א"כ מה ת"ל על הלחם מלמד שלא נתחייבו בכבשים קודם שנתחייבו בלחם דברי ר' טרפון

If so, that the animal offerings may be sacrificed even without loaves, what is the meaning when the verse states “with the bread”? It teaches that they were not obligated to sacrifice the sheep before they were obligated to sacrifice loaves, i.e., they became obligated to sacrifice all of these offerings only when they entered Eretz Yisrael. This is the statement of Rabbi Tarfon.

ר"ע אומר יכול הן הן כבשים האמורים כאן הן הן כבשים האמורים בחומש הפקודים אמרת כשאתה מגיע אצל פרים ואילים אינן הן אלא הללו באין בגלל עצמן והללו באין בגלל לחם

Rabbi Akiva says: One might have thought that the sheep mentioned here in Leviticus, which accompany the two loaves, are the very same ones mentioned in the book of Numbers (see 28:27), in the passage prescribing the additional offerings. You must say when you reach the bulls and rams that are enumerated in the two passages that the offerings mentioned in one are not those mentioned in the other, as the number of bulls and rams are not equal. Whereas in Leviticus the verse requires the sacrifice of one bull and two rams, in Numbers the verse requires the sacrifice of two bulls and one ram. Rather, the two passages are referring to different offerings. These mentioned in Numbers come upon the altar for their own sake, and those mentioned in Leviticus come upon the altar for the sake of the two loaves.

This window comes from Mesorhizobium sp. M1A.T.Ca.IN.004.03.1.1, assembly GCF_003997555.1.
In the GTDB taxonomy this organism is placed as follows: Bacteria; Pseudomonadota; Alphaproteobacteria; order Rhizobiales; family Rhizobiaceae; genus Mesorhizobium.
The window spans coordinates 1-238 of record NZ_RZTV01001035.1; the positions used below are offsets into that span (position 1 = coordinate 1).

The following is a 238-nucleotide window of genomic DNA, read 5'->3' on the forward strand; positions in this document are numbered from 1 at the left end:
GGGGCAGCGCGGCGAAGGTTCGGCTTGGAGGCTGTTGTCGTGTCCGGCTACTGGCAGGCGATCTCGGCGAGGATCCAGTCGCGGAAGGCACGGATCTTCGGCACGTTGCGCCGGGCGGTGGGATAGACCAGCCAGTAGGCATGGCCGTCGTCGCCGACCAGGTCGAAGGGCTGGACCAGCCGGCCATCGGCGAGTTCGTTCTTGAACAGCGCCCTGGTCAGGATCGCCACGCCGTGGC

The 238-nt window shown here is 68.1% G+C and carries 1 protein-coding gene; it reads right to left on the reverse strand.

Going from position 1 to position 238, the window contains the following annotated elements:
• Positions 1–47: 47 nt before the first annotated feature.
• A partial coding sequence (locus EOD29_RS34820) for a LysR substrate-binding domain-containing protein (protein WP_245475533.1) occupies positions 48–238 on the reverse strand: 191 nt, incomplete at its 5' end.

נמצא מה שאמור בחומש הפקודים קרב במדבר ומה שאמור בתורת כהנים לא קרב במדבר

It is therefore found that the offerings that are mentioned in the book of Numbers were sacrificed even when the Jewish people were in the wilderness and could not bring the offering of the two loaves, but the offerings that are mentioned in Leviticus were not sacrificed in the wilderness, due to the fact that the two loaves could not be sacrificed in the wilderness.

ודלמא פרים ואילים לאו אינהו הא כבשים אינהו נינהו מדהני אישתנו הני נמי דאחריני

The Gemara challenges: But perhaps the bulls and rams mentioned in Numbers are not those mentioned in Leviticus, but the sheep mentioned in Numbers are the same as those mentioned in Leviticus. The Gemara explains: From the fact that these bulls and rams are different, it is apparent that those sheep are also different offerings.

ופרים ואילים ממאי דאישתנו דלמא הכי קאמר רחמנא אי בעי פר ושני אילים ליקרב אי בעי שני פרים ואיל אחד ליקרב מדאישתני סדרן ש"מ אחריני נינהו: